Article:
It has bright lemon flavors, herbal hints, and strong acidity that fans of Sauvignon Blanc may find interesting. Its mouth-watering acidity enhances the flavors of bolognese. 

9. Chardonnay

Sandhi Chardonnay Santa Barbara

Average Price: around $15-80

Alcohol Content: usually 13-15% ABV

Why We Love It: It originated in France but has become the most widely produced white wine in the United States and is almost synonymous with white wine worldwide. 

Chardonnay is easy to grow and resembles a blank canvas with no apparent distinctive flavors, unlike Sauvignon Blanc or Riesling [2]

The flavors of Chardonnay vary depending on where it was grown, but it usually has a high acidity that balances the other ingredients of bolognese.

10. Chenin Blanc

Bottles of Chenin Blanc Wine

Average Price: around $10-40

Alcohol Content: usually 12-14% ABV

Why We Love It: Chenin Blanc has a crisp and fruity flavor produced mainly in South Africa. Although it originated in France, experts believe it was brought to South Africa in the 17th century by Jan Van Riebeeck. 

It has the aromas of honey, green apple, pear, and melon. With its vibrant acidity and subtle sweetness, it cuts through the richness of tomatoes in bolognese, complementing a sweeter sauce.

11. Verdicchio

Pouring Bottle of Buscareto Verdicchio on a Glass

Average Price: around $10-40

Alcohol Content: usually 12-13% ABV

Why We Love It: Verdicchio is one of the longest-lived white wines in Italy. It comes from two zones in the Marche region of Italy – the Verdicchio dei Castelli di Jesi and Verdicchio Di Matelica [3]

It has a great acidity and dry crispiness that enhances the rich tomato flavors of bolognese.

12. Garganega

Bottle of Soave Garganega Wine

Average Price: around $10-50

Alcohol Content: usually 12-14% ABV

Why We Love It: Garganega is a grape variety often used to make an Italian wine called Soave. This wine is dry and light-bodied, with a smooth oily richness that pairs well with various foods like fish, grilled poultry, and shellfish.

It resembles Pinot Gris and Sauvignon Blanc, making it another ideal white wine for bolognese.

13. Viognier

Man Drinking Viognier Wine

Average Price: around $15-60

Alcohol Content: usually 13-15% ABV 

Why We Love It: Viognier grapes are not easy to grow but are aromatic with fruity and floral flavors [4].

“There is no such thing as an “authentic” ragu alla bolognese, but to stay true to the spirit of the dish, white wine, meat, and milk, rather than tomatoes or Chianti, should be the key flavors.”

Felicity Cloake, Food and Drink Writer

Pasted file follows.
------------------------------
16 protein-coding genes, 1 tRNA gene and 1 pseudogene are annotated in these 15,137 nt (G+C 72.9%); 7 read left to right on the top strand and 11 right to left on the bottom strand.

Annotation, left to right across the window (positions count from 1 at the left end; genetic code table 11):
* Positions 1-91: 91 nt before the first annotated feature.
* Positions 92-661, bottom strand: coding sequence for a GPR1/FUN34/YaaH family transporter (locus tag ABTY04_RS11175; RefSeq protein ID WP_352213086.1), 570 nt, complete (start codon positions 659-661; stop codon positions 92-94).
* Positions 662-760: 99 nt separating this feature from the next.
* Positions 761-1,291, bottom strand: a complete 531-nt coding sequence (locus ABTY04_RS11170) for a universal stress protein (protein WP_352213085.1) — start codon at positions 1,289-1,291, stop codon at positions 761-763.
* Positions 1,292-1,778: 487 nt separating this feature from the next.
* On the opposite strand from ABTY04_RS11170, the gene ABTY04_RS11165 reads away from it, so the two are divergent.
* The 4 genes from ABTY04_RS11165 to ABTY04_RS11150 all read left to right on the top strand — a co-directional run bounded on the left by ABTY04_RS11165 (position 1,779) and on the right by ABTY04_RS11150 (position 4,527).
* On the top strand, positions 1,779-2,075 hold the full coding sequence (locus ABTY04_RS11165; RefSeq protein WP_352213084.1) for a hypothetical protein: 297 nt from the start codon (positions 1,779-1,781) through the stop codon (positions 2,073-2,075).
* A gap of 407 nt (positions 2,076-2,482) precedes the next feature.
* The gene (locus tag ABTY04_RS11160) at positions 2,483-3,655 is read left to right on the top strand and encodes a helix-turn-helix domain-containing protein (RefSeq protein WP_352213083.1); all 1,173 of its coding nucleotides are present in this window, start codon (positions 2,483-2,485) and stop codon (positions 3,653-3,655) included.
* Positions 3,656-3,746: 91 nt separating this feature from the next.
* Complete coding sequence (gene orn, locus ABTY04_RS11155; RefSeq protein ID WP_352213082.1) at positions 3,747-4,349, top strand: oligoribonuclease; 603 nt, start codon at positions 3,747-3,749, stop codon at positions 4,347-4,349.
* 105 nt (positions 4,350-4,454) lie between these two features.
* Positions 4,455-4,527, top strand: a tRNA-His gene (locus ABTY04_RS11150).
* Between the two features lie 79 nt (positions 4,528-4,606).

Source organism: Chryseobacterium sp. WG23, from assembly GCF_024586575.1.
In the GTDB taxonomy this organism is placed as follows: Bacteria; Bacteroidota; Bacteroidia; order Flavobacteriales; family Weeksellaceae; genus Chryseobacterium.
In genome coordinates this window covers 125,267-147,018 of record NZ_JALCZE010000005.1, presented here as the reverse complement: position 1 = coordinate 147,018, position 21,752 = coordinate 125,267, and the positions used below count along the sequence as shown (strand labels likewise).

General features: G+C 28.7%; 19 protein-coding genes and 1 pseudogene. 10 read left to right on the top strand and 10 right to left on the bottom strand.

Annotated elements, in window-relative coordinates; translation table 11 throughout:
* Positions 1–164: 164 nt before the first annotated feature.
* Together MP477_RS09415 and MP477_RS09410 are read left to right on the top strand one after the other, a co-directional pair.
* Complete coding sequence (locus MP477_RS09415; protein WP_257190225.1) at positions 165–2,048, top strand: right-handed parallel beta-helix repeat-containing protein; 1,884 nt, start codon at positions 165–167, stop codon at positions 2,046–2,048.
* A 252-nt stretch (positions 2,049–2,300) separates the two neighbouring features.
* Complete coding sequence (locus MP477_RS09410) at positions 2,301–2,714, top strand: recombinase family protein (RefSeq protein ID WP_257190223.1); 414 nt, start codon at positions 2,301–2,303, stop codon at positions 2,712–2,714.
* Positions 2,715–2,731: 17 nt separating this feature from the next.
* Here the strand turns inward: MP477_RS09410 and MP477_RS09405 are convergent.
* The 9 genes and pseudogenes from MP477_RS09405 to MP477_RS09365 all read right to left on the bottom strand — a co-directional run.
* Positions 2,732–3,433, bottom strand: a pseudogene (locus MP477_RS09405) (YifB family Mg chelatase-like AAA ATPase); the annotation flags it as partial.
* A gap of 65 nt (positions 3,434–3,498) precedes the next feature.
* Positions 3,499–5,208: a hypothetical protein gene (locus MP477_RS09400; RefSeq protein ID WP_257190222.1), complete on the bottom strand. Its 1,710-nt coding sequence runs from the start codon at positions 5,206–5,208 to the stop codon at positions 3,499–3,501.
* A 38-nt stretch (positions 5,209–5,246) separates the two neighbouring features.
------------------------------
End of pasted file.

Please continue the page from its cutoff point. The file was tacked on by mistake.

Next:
It is acidic enough to pair well with various dishes, making it an excellent choice for roast turkey breast, chicken curry, and bolognese. 

14. Vermentino

Man Holding Bottle of Punta Crena Vigneto Isasco Vermentino

Average Price: around $15-80

Alcohol Content: usually 12-14% ABV

Why We Love It: Vermentino is a grape variety that is dry but not harsh, most commonly grown on the island of Sardinia, Italy. Its flavor profile closely resembles Rieslings, Pinot Grigio, and Sauvignon Blancs. 

It has a distinct bitterness often associated with almonds but is harmonious and crisp enough for a bolognese recipe.

15. Dry Sherry

Man Holding Bottle of Taylor Dry Sherry

Average Price: around $10-70

Alcohol Content: usually 15-22% ABV

Why We Love It: Sherry is technically a white wine fortified with distilled alcohol. It was a delectable white wine from Spain that enriched many excellent meals, like soups, vegetables, livestock, and bolognese. 

It has a dry and sharp finish, making it a suitable ingredient in any recipe calling for white wines.


u003cstrongu003eWhat white wine goes with spaghetti bolognese?u003c/strongu003e

Spaghetti bolognese goes well with any white wine, but you can go with Sauvignon Blanc for a versatile choice. You have to ensure you won’t spend so much on a white wine you will use for cooking. 

u003cstrongu003eIs white wine good for bolognese?u003c/strongu003e

Yes, white wine is a good ingredient for bolognese. Its acid content balances against the meat’s richness and fruity flavors of tomato sauce.

Final Thoughts 

Many white wines are suitable to add and experiment on with bolognese. You can choose from the most popular to the most affordable white wines.

However, it would be essential to use those white wines you like to drink. The flavors tend to be more concentrated while cooking because of heat.

And, of course, you might want to drink and enjoy the excess wine after cooking with it.


Shari Mason